Listen: Testimony excerpts from BWCA hearings in St. Paul

MPR’s Bob Potter presents public testimony excerpts regarding BWCA legislation given in St. Paul to the House Subcommittee on National Parks and Insular Affairs.


(00:00:00) The BWC a is the largest national Wilderness Area east of the Rocky Mountains. It is the last complete forest ecosystem in the eastern part of the country, which has the potential of being preserved intact photographer less black clock emphasized the value of experiencing this Wilderness first hand.
(00:00:17) What is this Great Canoe Country around which so many battles have been fought it is a thousand island filled Lakes like strings of beads connected by tumbling streams. It is high Cliffs and great Boulders and gently sloping granted beaches by campsites. It is paddling into a good Breeze with eyes wide open and never getting a speck of dust in the eye. It is sweet soft drinkable Water by the pail full right from the Lakes free of pollution and oil slicks. It's getting up at the crack of dawn for a silent paddling stalk along the shore before breakfast. It's slipping along as quietly as the fog itself. Hoping to see mink Beaver. Bear deer otter even moose. The Boundary Waters can be all of these things right to the end of the road if the Fraser bill passes. there are many thousands of lakes outside of the BWC a in Minnesota, Wisconsin and Michigan available for motorboat and snowmobile use There are thousands of miles of snowmobile trails in these three states. But there is only one BWC a to be preserved for Wilderness canoeing and quiet canoe
(00:01:35) use Jerry brim Macomb photographer for a Time Life books series on Wilderness argued that the multiple use concept of the Oberstar bill is a myth.
(00:01:46) It just insults my intelligence to go in there and to experience the great silences in the beauties of the of the Boundary Waters area and suddenly be confronted with with a powerboat. If you've been on some of those Northern Minnesota Lakes sound travels across those Lakes. It's incredible. He go out there and an evening when the lakes are Dead Calm in the sound reverberates from Lake to Lake at an incredible speed when the Loon start calling in the evening. You can hear them from miles and miles and miles. And how anybody can conceive of allowing motorized vehicles be they snowmobiles or watercraft in an area such as that? In conjunction with wilderness camping is beyond my comprehension. It's simply will not work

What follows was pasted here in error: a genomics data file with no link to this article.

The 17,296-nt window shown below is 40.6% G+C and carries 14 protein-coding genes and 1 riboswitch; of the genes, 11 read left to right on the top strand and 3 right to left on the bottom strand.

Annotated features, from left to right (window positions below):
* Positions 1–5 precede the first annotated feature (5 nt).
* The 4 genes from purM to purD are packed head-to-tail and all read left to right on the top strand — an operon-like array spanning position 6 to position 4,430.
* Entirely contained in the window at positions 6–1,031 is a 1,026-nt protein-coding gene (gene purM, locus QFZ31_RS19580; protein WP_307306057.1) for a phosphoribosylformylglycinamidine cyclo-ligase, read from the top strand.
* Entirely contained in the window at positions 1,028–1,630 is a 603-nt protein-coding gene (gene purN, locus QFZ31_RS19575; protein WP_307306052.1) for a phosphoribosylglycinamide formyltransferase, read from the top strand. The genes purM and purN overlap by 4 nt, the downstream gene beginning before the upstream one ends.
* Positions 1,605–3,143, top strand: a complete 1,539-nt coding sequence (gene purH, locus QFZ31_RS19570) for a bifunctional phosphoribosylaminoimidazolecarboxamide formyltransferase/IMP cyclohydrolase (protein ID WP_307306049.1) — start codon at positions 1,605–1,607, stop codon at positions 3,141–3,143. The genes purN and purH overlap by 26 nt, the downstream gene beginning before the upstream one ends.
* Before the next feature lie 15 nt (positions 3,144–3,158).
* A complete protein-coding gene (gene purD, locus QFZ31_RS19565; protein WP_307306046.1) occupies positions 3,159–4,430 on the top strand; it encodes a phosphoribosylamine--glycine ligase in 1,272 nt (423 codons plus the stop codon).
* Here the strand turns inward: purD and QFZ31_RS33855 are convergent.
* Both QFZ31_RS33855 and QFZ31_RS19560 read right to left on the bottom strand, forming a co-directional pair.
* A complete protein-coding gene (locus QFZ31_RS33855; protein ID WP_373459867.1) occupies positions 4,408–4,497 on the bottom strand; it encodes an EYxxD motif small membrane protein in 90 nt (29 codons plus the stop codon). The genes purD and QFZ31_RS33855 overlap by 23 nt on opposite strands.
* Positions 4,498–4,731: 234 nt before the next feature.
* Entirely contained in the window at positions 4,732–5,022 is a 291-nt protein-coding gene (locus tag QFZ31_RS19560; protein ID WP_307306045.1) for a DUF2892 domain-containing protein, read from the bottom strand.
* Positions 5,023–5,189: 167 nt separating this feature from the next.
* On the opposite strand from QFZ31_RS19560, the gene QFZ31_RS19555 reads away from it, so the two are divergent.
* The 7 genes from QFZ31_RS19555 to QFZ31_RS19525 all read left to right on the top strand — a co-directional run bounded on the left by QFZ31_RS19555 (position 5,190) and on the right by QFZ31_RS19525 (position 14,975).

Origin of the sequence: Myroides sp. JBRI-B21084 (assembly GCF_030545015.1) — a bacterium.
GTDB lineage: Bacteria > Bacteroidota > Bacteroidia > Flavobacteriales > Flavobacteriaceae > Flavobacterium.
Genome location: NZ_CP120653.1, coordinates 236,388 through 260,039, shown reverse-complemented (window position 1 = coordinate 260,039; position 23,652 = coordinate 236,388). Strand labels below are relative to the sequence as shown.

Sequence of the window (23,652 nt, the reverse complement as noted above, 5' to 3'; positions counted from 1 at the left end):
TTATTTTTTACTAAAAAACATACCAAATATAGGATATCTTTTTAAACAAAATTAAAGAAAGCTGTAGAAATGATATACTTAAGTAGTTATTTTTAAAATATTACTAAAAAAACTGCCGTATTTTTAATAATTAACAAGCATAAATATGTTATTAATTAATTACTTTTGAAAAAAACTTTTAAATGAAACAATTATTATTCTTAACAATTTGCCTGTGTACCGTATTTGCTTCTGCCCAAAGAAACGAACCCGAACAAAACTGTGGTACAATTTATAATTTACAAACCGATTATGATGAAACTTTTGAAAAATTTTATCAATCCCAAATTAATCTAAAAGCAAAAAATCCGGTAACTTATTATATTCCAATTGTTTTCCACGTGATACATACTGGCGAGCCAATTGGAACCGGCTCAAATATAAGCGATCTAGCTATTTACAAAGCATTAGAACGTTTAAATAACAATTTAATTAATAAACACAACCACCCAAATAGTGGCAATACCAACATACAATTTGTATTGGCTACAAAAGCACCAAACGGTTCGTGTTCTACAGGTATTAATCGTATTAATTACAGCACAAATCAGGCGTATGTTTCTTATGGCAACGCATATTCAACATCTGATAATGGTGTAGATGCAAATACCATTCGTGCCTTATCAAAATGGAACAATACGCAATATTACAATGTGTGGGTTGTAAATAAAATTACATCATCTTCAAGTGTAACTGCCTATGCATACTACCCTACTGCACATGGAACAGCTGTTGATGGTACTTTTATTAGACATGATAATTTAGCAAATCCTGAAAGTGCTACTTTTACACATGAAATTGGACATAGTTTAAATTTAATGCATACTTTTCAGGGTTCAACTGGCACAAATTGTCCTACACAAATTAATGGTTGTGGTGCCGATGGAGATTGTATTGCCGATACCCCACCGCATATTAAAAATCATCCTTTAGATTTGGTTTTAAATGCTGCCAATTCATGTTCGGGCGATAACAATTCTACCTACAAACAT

(00:02:40) while the BWC a is an important Wilderness. It's also home for a large number of retired people like Kenneth - who's lived along the Gunflint Trail for almost 40 years motorized travel enables many of us to get around into many of the Lakes both on the US and the Canadian side. To deny us the use of that water is distinctly unfair and
(00:03:07) also to deny
(00:03:08) us the use of our property ultimately or a gradual erosion of values by reason of limitation of use of the water which would decrease property values. In terms of environmental impact of Motors. I've seen an oil slick from a motor as my colleagues have but the noise on a lake such as Gunflint approximately eight miles long 2 miles wide. You just don't hear Motors over that distance.
(00:03:45) Spokesman from various Chambers of
(00:03:46) Commerce in towns near the BWC a said tourism and fishing are major parts of the area's economy. When a former resident said the Resort's should shift their emphasis from fishing to nature appreciation and canoeing Gunflint Trail Resort owner. Jocko Nelson disagreed
(00:04:02) now total Wilderness we feel is it for a select few who are trying to more or less established their personal playground? We feel strongly that the resorts and Outfitters will be hurt. But mainly the Resort's who our neighbors in five years. We are told that these Resorts and our neighbors retired people homes are to phase out and just shrivel away in five years and died off. Now what I want to know is who is going to buy my neighbor's Resort who's going to buy the retired fellows cabin down the lake who's going to buy the home of the people 3 Doors Down from us who have lived there all their lives since 1911. I would like to have those people step forward because if you cannot use what you have its value drops to practically zero, so only thing I can say is let's not sit down and draw sections and straight lines and rectangles on these Maps just because they look good and could pass the Rorschach test. Let's think about what people do
(00:05:01) excerpts from testimony on BWC a legislation given in Saint Paul to the house subcommittee on national parks and insular Affairs after more hearings. Ali and later in Washington the tough job of forging a compromise will begin this is Bob Potter.


Materials created/edited/published by Archive team as an assigned project during remote work period in 2020

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